_ Dr. Jörg Guido Hülsmann, professor, University of Angers., senior fellow, Mises Institute. Interviewed by Oskar Hugo, editor, konflikt Magazin. 18 June 2022.*
Dr. Hülsmann, almost two years ago you gave a lecture entitled “How the state is destroying families” at the symposium “Family on the brink – causes and ways out”. The statistics in terms of birth rates, marriages and long-term relationships speak for themselves: the family as the core unit and seed of society is on the decline in Europe. Why do you think this is so?
For two main reasons. On the one hand, increasing prosperity enables an increasingly individual lifestyle. On the other hand, the cost-benefit ratio of family life is also being changed by numerous state interventions. The welfare state is designed by its very construction to make the family economically redundant. But other state interventions also have a very similar effect, even if they do not necessarily aim to destroy families. I am thinking in particular of the monetary policy of the central banks. In the public perception, central banks ensure that the value of money is stabilized. In fact, however, they stabilize the decline in the value of money. They pursue inflationary policies.
Since the Second World War, price levels have risen steadily, and this has long-term economic and cultural consequences that I have discussed in my books.  In particular, inflationary policies create a major incentive to borrow, a major problem for young families and a major reason for their failure. In addition, debt creates the need for regular monetary income. Today, two incomes are very often required to maintain the credit-financed standard of living. The convulsive gaze at the monthly paycheck narrows and shortens not only the economic view, but the view of life as a whole. This, too, is not favorable for family life, which is designed for long periods of time and has to respond to the diverse needs of parents and children and grandparents.
You mainly blame the state for the general contraction of the family. Understandably, an overflowing welfare state also replaces family solidarity between the generations: Anyone who knows that the state is looking after them does not need to fall back on the family as an economic necessity. Does family have to become an economic necessity again for it to come back onto the scene? After all, even Marx criticized the family as necessary for the maintenance of capitalist society.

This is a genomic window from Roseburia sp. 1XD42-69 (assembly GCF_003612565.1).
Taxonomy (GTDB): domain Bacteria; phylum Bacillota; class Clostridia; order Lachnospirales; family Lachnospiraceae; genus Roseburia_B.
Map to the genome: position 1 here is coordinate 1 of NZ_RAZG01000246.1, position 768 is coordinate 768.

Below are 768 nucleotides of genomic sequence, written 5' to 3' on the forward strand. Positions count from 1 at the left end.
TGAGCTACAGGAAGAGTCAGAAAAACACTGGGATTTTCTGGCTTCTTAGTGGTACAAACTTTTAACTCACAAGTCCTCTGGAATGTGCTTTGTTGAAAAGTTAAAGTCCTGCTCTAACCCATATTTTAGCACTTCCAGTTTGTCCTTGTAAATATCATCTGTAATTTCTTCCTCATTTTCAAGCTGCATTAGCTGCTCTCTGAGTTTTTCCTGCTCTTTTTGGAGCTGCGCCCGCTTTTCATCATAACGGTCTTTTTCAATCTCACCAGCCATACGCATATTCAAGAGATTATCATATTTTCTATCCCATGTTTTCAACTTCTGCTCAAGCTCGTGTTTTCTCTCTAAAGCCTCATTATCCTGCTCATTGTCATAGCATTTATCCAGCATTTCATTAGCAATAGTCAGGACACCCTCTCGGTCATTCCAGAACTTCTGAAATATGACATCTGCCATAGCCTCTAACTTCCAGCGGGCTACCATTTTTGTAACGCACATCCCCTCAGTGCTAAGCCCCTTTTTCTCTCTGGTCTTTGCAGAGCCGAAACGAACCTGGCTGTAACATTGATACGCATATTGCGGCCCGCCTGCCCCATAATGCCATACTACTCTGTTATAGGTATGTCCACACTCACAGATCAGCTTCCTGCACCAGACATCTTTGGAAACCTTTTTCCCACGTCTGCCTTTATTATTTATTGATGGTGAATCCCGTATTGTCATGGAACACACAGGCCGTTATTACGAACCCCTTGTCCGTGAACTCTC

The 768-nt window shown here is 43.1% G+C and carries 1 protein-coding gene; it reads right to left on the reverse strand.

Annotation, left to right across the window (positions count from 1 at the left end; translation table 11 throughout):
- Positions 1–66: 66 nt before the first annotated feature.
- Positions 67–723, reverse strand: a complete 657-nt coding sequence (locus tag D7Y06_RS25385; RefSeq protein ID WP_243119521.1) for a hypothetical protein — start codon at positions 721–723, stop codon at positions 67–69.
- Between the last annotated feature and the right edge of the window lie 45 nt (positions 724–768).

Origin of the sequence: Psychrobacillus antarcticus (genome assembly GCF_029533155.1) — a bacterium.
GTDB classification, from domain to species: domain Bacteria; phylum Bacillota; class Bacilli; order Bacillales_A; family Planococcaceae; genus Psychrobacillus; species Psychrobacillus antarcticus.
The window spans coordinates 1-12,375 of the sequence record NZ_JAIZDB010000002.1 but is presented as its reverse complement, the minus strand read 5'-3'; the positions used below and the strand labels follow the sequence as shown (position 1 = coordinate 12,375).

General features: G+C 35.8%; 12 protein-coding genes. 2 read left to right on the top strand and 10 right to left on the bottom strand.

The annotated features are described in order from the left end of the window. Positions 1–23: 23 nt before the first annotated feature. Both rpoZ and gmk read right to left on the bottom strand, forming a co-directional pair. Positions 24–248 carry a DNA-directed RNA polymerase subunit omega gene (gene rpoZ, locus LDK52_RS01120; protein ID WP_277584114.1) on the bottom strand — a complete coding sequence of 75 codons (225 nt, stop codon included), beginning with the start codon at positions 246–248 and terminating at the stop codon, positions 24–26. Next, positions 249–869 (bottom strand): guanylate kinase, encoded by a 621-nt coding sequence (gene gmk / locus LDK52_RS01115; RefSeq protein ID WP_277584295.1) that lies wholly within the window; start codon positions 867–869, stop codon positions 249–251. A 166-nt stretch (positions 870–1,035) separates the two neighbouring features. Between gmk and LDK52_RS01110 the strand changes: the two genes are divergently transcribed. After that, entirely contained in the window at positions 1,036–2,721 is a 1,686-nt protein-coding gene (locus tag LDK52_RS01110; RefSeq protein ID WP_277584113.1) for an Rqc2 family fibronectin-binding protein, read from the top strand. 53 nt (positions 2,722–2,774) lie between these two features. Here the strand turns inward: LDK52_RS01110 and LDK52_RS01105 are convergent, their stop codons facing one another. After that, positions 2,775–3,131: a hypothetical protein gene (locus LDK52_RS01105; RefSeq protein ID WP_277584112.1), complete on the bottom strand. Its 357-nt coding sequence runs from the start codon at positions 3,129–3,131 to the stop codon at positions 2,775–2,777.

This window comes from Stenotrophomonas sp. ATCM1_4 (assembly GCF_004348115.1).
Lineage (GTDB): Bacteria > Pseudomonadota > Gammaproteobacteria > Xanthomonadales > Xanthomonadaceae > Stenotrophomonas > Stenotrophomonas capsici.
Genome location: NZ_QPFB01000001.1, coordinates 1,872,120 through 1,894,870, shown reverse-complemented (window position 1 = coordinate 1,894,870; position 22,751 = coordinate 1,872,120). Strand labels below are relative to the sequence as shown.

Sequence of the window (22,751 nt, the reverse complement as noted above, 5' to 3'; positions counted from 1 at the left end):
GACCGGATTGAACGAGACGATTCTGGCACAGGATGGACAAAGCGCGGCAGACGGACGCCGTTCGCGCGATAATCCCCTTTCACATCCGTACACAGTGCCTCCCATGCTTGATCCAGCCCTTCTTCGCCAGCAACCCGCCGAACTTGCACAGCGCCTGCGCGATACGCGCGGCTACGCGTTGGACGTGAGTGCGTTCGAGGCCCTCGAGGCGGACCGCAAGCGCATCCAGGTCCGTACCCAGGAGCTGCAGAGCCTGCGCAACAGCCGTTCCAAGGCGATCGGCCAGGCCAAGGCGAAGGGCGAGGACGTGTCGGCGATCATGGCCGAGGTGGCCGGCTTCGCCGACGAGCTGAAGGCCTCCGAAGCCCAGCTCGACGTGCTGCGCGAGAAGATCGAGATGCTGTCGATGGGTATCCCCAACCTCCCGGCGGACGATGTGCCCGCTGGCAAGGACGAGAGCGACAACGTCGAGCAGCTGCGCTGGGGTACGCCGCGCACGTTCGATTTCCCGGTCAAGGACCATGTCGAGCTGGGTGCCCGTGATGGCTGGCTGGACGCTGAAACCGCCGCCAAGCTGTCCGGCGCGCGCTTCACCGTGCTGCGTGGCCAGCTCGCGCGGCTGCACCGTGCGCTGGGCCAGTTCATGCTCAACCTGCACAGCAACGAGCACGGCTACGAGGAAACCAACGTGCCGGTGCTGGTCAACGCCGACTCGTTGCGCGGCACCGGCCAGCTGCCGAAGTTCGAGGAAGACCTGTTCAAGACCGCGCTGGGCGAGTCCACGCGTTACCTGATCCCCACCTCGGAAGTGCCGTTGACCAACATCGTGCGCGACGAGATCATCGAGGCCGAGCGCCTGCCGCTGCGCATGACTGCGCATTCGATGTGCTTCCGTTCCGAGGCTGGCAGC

Marx and Engels recognized this causal connection very correctly. Their reasoning error – or delusion – lies in the assumption that the creative achievements of family and capitalism can be replaced by state organizations. But that’s just wishful thinking. The state creates nothing. It is one big machine of destruction. It always demands new sacrifices and always consumes more moral and material goods than the it can produce.
In contrast, family life is designed to produce all these goods. It is a productivity workshop, so to speak, which also produces those basic goods on which business life is based: love of truth, love of justice, sense of sacrifice, friendship, solidarity, diligence, punctuality, etc. But only a voluntary family association can achieve this. And the will to embark on the family adventure – and its constraints and personal dependencies – naturally develops under the impression of the existing alternatives and constraints.
But one can also argue from the other side. The sociologist Richard Sennett emphasized that the flexibility that is required of people today if they want to get ahead in the labor market not only causes them mental damage, but also makes family life considerably more difficult. Where should the family still have a place in this “culture of new capitalism”  described by Sennett, in which relationships, places of living, jobs and personalities must always remain interchangeable, fragmentary and temporary? In a world of constant reinvention, can anchors of stability like families simply not be tolerated? Or is capitalism wrongly blamed here?
I think the latter is the case. To answer your question correctly, one has to distinguish between capitalism (or the market economy) and interventionism. Capitalism is a socio-economic order of human interaction based on private property and private law. This capitalism grows out of family life and families have nothing to fear from it. It is true that the economic dynamics of unleashed capitalism enable the well-to-do people to break out of family ties as well as from all other social ties. But under normal circumstances, egocentrism and hedonism will always remain the exception. Its long-term emotional, social and economic costs are too high. Those who coolly weigh things up and look far away will readily see that family life facilitates the balanced and sustained growth of the whole human personality. The loving cooperation of husband and wife guides and supports this growth – in a similar way as do monastic, artistic and scientific communities that are lovingly committed to a common goal, the formation of beautiful personalities.
Things are different in the case of interventionism. Here the state suspends private property and private law more or less at will. It tells people what to do and what not to do with their own lives and possessions. It forces them to participate in all sorts of “systems” – political system, monetary system, pension system, school system, health care system, etc. This form of deprivation of liberty formats and homogenizes interpersonal relationships. It makes all individuals and organizations dependent on the paternalistic state. The teacher in a state school system is not tied into a primal web of personal contracts and friendships. He is part of a great machine and is treated and viewed as such. His career is standardized. That makes him interchangeable. The same applies to his students and also to the doctors and patients of a state health system, etc.